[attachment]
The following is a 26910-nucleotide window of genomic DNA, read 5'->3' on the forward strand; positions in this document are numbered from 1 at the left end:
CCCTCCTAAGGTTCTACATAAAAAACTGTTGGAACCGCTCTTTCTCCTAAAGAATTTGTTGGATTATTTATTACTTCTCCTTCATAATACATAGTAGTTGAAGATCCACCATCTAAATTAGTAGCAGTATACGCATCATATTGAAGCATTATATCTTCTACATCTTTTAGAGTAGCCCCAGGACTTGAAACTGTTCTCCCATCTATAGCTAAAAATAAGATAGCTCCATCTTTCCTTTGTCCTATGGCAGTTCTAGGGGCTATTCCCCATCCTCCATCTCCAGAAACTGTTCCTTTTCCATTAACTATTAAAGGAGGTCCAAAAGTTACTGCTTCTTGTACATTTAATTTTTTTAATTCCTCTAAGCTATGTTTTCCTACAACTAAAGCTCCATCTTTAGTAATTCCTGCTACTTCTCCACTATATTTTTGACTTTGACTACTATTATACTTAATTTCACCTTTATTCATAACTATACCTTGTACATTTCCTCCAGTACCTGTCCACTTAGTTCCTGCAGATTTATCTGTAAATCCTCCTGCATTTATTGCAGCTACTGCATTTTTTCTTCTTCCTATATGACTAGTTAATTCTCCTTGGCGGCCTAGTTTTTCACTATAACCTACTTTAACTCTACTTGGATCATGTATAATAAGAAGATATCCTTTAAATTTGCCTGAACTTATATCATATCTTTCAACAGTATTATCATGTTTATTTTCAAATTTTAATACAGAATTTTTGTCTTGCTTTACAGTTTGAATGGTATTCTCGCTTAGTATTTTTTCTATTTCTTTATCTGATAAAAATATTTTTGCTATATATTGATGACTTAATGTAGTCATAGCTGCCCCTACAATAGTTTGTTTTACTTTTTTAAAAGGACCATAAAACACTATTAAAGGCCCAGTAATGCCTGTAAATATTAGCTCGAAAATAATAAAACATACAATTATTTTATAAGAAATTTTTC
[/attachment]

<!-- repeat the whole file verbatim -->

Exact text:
The following is a 26910-nucleotide window of genomic DNA, read 5'->3' on the forward strand; positions in this document are numbered from 1 at the left end:
CCCTCCTAAGGTTCTACATAAAAAACTGTTGGAACCGCTCTTTCTCCTAAAGAATTTGTTGGATTATTTATTACTTCTCCTTCATAATACATAGTAGTTGAAGATCCACCATCTAAATTAGTAGCAGTATACGCATCATATTGAAGCATTATATCTTCTACATCTTTTAGAGTAGCCCCAGGACTTGAAACTGTTCTCCCATCTATAGCTAAAAATAAGATAGCTCCATCTTTCCTTTGTCCTATGGCAGTTCTAGGGGCTATTCCCCATCCTCCATCTCCAGAAACTGTTCCTTTTCCATTAACTATTAAAGGAGGTCCAAAAGTTACTGCTTCTTGTACATTTAATTTTTTTAATTCCTCTAAGCTATGTTTTCCTACAACTAAAGCTCCATCTTTAGTAATTCCTGCTACTTCTCCACTATATTTTTGACTTTGACTACTATTATACTTAATTTCACCTTTATTCATAACTATACCTTGTACATTTCCTCCAGTACCTGTCCACTTAGTTCCTGCAGATTTATCTGTAAATCCTCCTGCATTTATTGCAGCTACTGCATTTTTTCTTCTTCCTATATGACTAGTTAATTCTCCTTGGCGGCCTAGTTTTTCACTATAACCTACTTTAACTCTACTTGGATCATGTATAATAAGAAGATATCCTTTAAATTTGCCTGAACTTATATCATATCTTTCAACAGTATTATCATGTTTATTTTCAAATTTTAATACAGAATTTTTGTCTTGCTTTACAGTTTGAATGGTATTCTCGCTTAGTATTTTTTCTATTTCTTTATCTGATAAAAATATTTTTGCTATATATTGATGACTTAATGTAGTCATAGCTGCCCCTACAATAGTTTGTTTTACTTTTTTAAAAGGACCATAAAACACTATTAAAGGCCCAGTAATGCCTGTAAATATTAGCTCGAAAATAATAAAACATACAATTATTTTATAAGAAATTTTTC